Heisman Goes to a Player in a Second-Rate Conference Who Played a Cheesecloth Schedule


Do you remember Troy Smith, Chris Weinke, Ty Detmer, or Andre Ware? Do you switch on the TV when Matt Leinart’s team is playing — do you remember what team he plays for? Does your heart beat faster when you think of the pro careers of Danny Wuerffel, Ron Dane, Eric Crouch, Jason White, Gino Toretta, or Charlie Ward? Do you even recognize more than two or three of these names? If so, you’re a master of trivia and your category is “Heisman Trophy Winners of the Last Quarter-Century.”

We won’t know for some time whether Robert Griffin III, who was presented the trophy as “the most outstanding college football player in the country” Saturday night at the Marriott Marquis, will join their ranks. As the Zen master says, we’ll see. But if history is any indication, Griffin will be recalled, if at all, as another college hotshot with fantastic stats who couldn’t make it in the NFL.

Why do I say that? Because once again, as they have so often done, the Heisman voters weren’t really looking to pick the best player — they were looking for the player with the best story. That was Griffin. The story in this case was that no player from Baylor had ever won a Heisman (nor, it should be added, has any player from Baylor ever deserved one), that Griffin was an underdog (so what?), and that, as the headline to the story by Stewart Mandel on put it, “Robert Griffin’s Heisman Helped Transform Long-Suffering Baylor.” (Is that the purpose of the Heisman trophy, to bring relief to beleaguered schools?)

You’d think when information is so easy to access on websites that Heisman voters might do a bit of research before casting their ballots, but year after year, decade after decade, that never seems to be the case. Griffin’s statistics have now appeared in hundreds of stories — he passed for just under 4,000 yards with 36 touchdowns and six interceptions — and while we’re on the subject, Stanford’s Andrew Luck, who finished second, threw for 3,710 yards, 35 TDS with nine interceptions.

But how much did all these gaudy numbers really mean? In Griffin’s case, the most important single fact was ignored in nearly all the pre- and post- Heisman hype: the closest Griffin came to facing a good defense all year was against Texas Christian in the first game of the season. TCU was the only team Griffin had to throw against that finished in the top 30 in fewest points allowed per game. (The Horned Frogs were 30th, and that was only because they play in the powder puff Mountain West conference and their schedule was littered with such non-powers as Louisiana-Monroe, Portland State, and New Mexico.) That was it. Griffin never had to play against a single good defense the rest of the season.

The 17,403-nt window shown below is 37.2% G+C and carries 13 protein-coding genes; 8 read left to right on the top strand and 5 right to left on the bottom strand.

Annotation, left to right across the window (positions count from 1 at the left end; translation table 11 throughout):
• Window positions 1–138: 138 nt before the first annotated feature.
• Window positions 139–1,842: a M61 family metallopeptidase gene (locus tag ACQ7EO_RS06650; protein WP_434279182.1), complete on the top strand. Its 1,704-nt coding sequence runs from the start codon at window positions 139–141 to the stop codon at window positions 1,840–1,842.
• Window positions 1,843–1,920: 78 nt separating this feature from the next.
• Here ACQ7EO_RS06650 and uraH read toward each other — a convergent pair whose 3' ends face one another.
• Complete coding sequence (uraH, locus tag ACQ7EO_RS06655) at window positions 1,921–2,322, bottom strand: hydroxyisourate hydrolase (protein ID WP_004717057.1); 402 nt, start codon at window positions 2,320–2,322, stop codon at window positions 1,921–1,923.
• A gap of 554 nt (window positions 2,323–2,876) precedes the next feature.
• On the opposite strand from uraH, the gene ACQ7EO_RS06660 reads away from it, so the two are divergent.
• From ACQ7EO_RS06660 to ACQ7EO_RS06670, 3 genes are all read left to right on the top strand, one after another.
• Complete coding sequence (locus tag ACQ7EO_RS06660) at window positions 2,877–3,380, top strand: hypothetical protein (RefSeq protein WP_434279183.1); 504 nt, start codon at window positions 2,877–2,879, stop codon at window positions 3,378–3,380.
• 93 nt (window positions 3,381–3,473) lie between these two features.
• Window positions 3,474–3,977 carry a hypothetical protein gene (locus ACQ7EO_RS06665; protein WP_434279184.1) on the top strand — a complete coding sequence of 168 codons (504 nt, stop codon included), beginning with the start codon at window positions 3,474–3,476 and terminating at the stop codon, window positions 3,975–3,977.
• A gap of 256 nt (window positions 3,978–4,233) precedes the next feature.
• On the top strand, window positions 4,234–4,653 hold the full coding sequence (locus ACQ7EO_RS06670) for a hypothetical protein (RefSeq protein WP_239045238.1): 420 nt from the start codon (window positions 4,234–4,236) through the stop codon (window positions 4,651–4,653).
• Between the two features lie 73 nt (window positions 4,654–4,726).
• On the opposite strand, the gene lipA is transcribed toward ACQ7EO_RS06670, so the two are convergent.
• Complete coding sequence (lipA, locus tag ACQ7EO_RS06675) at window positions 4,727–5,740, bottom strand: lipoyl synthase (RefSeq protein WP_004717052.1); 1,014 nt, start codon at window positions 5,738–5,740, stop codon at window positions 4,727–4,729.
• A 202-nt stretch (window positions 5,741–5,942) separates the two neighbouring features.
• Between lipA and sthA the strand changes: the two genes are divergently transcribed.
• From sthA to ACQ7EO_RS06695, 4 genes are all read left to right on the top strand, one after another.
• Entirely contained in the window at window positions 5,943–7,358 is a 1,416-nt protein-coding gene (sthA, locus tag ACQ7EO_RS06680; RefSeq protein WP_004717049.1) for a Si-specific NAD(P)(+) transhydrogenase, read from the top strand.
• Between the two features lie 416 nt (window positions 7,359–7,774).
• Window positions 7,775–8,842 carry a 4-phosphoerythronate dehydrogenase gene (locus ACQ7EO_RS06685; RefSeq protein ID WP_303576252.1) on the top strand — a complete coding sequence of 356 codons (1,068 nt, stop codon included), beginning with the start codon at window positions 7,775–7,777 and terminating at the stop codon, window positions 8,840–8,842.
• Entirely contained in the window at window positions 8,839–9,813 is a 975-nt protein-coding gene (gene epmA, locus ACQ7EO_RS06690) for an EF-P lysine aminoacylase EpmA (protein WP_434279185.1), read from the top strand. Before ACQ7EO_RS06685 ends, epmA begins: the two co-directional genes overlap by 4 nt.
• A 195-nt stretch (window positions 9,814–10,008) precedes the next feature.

Luck’s situation was similar. In the last game of the season, Stanford beat Notre Dame 28-14; the Fighting Irish were 28th in the country on scoring defense. The truth is that both Griffin and Luck played schedules against teams where the finals seemed more like basketball scores. Luck’s Stanford team, for instance, beat Southern Cal 56-48 in three overtimes and lost to Oregon 53-30; Griffin’s Bears beat TCU 50-48, Rice 56-31, Missouri 42-39, Oklahoma 45-38, and Texas Tech 66-42. Baylor also lost to Kansas State 36-35, to Texas A&M 55-28, and Oklahoma State 59-24.

And both quarterbacks piled on the numbers against some helpless, beaten opponents just to impress Heisman voters. Why, for instance, was it necessary for Griffin to throw for 285 yards in a 48-0 pounding of Stephen F. Austin? (And why is Baylor even playing Stephen F. Austin?)

There’s only one league left in college football where defense is important, and that’s the Southeastern Conference. Alabama’s Trent Richardson, who was the betting favorite just two weeks ago, never had a chance after Griffin passed for 320 yards and accounted for four touchdowns against a mediocre Texas D in their last game. Richardson, though, put up meaningful numbers against real defenses: 1583 yards, 6.0 yards per try, and 23 TDs running and receiving in 12 games against seven teams that finished among the top 37 scoring defenses in the country — more good defenses than Griffin is likely to face in his entire college career even if he comes back to play his senior year at Baylor.

Does anyone seriously think that Richardson wouldn’t have rushed for something like 2500 yards playing the kind of schedule that Griffin’s or Luck’s teams played?

Does anyone really think that Robert Griffin III or Andrew Luck would have thrown for nearly 4000 yards playing an SEC schedule — playing in the conference that has placed nine of its twelve teams in postseason bowls?

Once again the Heisman Trophy was awarded to a player on a team in a second rate conference playing a cheesecloth schedule. And they wonder why some of the past Heisman winners aren’t household names in their own households.

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